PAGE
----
T-Pain: Oblivion

T-Pain: Oblivion

T-Pain should stop chasing hits and focus on making good art pop.

T-Pain: Oblivion

2.75 / 5

Oblivion, T-Pain’s first album since 2011, begins with a challenge. “I did everything for the culture at gun point with the mask off,” he spits on “Who Died,” his rap voice still kiddish and eager. “I ain’t cry about it, I ain’t lie about it, I just kept working my ass off!

Does the phrasing sound familiar? Culture is Migos’ biggest album, and “Mask Off” is Future’s biggest hit. Ever since T-Pain made the hugely popular decison to slather his voice in Antares Auto-Tune pitch correction, he’s been scapegoated for the software’s ubiquity thanks in part to a misconception that it’s a ruse to mask a lack of singing skill. Now, a new breed of rappers is using it to make some of the biggest and best music in the world, and T-Pain’s expressed understandable anger at being mocked for the same tricks that his progeny are riding to Pitchfork points and nine-digit streaming numbers.

Oblivion is the godfather showing the kids how it’s done, I suppose. But he’s made a crucial mistake, which is to undermine his artistic legacy and focus on his commercial legacy. There’s a strong case to be made for T-Pain as an auteur. He played almost every note on his debut Rappa Ternt Sanga, and his productions here are revelatory. But too much of Oblivion comprises C-grade club tracks that rip cynically from T-Pain’s imitators instead of one-upping or making a case for the O.G. as a mind to match them.

T-Pain seems to think his name alone is enough to make these tracks better than their competitors. There are a few good bangers, especially “That’s How It Go,” which might have made a better opener for the album (“bitch, who left the refrigerator open?” he screams hilariously at the beginning). But for most of it—and, as it runs an hour, “most” is a lot of music—it’s all amateur trap beats, flimsy hooks and sexism egregious even in the depths of R&B (it’s impossible not to hear “little whore” as an ad-lib and not wince).

The album’s saddest moments involve the fake Travis Scott ad-libs on “Straight” and “I Told My Girl.” It’s hard to say why these are here. Maybe they’re a mean sideswipe at Scott. More disheartening is the possibility T-Pain wanted Scott for the album but didn’t have the clout or budget. At times, Oblivion plays like an Asylum mockbuster of Scott’s Birds in the Trap Sing McKnight. Even the cover has a similar big-tent goth aesthetic.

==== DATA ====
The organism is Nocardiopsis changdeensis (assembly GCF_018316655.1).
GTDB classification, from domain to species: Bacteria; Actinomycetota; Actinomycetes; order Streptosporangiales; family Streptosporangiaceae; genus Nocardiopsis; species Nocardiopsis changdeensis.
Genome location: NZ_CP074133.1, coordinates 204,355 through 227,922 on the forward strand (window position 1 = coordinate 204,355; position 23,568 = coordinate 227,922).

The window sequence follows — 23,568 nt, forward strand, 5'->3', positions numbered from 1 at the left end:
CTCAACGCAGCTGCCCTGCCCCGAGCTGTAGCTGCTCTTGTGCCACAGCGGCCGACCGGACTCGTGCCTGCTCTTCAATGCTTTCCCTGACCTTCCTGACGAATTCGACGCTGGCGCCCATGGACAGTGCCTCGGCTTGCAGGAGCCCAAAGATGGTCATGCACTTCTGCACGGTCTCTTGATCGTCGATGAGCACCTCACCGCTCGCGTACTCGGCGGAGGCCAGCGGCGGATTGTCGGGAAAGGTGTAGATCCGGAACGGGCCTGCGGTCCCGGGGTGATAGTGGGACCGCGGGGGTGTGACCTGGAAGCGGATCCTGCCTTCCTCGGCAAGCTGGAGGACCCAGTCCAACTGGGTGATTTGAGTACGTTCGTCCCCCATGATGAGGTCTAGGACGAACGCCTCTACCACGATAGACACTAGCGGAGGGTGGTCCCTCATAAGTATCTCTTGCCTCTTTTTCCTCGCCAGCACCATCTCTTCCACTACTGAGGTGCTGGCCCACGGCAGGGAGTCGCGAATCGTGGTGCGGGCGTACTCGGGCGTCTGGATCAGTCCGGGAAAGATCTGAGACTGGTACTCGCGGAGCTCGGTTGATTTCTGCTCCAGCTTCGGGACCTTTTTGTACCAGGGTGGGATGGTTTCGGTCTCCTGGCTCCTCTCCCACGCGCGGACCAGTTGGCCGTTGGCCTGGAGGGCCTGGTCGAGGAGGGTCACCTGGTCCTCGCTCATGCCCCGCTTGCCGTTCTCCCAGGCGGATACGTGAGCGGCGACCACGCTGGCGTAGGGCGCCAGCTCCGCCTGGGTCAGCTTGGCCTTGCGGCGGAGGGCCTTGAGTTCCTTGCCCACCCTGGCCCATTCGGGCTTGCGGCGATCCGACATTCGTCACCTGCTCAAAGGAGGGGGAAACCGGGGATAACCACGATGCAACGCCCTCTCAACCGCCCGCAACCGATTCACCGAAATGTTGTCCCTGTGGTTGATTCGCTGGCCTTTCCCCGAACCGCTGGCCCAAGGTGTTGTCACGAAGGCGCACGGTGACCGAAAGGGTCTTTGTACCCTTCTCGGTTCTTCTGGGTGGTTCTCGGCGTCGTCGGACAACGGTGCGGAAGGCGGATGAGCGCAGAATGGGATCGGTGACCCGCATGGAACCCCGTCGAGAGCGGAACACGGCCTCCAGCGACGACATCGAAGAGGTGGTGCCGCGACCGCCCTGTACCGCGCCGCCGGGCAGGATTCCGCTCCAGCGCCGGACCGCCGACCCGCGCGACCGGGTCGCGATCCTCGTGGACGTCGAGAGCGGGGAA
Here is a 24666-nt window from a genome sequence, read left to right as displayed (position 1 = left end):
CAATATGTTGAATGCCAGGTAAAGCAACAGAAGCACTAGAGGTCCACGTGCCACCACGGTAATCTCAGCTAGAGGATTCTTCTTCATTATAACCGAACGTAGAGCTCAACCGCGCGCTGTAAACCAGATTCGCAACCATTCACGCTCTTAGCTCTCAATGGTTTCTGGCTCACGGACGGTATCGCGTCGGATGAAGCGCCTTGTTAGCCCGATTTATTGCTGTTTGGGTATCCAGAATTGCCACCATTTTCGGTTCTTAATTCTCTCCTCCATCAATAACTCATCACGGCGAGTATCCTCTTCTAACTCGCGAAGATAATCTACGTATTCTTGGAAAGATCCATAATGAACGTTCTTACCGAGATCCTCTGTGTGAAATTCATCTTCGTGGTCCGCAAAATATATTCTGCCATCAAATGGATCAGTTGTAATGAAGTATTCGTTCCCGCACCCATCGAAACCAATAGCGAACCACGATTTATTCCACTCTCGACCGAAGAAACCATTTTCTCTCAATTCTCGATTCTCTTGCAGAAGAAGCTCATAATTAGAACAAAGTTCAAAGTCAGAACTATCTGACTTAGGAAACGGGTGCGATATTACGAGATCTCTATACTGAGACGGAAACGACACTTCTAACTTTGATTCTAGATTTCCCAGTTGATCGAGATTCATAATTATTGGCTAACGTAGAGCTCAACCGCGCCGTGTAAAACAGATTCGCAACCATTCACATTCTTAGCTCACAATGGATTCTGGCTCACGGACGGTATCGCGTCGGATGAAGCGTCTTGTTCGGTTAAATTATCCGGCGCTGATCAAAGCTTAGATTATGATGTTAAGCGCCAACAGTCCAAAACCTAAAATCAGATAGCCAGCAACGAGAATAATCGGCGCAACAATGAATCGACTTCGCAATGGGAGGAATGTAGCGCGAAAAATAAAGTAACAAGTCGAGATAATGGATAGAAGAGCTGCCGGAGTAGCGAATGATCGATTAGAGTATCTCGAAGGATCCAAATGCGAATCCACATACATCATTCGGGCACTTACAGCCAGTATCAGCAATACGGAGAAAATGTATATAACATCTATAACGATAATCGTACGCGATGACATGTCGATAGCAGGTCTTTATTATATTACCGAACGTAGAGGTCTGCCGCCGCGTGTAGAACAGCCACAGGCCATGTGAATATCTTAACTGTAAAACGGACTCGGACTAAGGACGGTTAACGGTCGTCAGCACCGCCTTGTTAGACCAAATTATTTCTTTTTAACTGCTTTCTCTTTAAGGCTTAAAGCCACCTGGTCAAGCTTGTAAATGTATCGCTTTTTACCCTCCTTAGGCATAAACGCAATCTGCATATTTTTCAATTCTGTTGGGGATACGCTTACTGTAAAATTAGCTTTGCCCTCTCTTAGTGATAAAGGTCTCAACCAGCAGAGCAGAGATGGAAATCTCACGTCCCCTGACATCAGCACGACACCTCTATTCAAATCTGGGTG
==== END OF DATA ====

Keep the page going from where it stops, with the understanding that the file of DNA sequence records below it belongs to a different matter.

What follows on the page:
The moments where T-Pain steps to the fore as a producer are so dazzling they make all the other tomfoolery even more frustrating. “She Needed Me” is almost Gas-like, with its blur of bass drum buried deep in synth drones. “That Comeback” is a silly pussy ode that he could have phoned in but instead piles up with jazz chords and tricky harmonies. Most impressive is “May I,” which runs more than seven minutes and opens with more than a minute of proggy bass noodling before T-Pain and someone named Mr. Talkbox merge their voices into an amorphous lattice of robotic angels. Eventually, we come to recognize which tracks are T-Pain productions, because they’re just…better.

And every now and again, we get a snatch of T-Pain’s personality. He can still be funny when he wants to be. “Pussy on the Phone” details a new advance in sexual technology that might be inspired by David Cronenberg’s Videodrome. “Cee Cee from D.C.” delightfully brings back the old soul chestnut of girls whose names just happen to rhyme with where they come from. “Textin’ My Ex” is a sadsack portrait of sexual desperation; it’s great until it turns out the ex is actually down to forget everything and hook up. Why write such a perfectly hopeless song, then do a 180 and give the guy a happy ending?

T-Pain should stop chasing hits and focus on making good art pop that could get big on word of mouth: the Carly Rae Jepsen approach. An hour of music on the same scale as “May I” might be one of the best albums of the year and cement the critical standing he’s long coveted. It’s odd he’s chosen to push along his legacy by imitating his imitators instead of reminding us why everyone wanted to imitate him in the first place.

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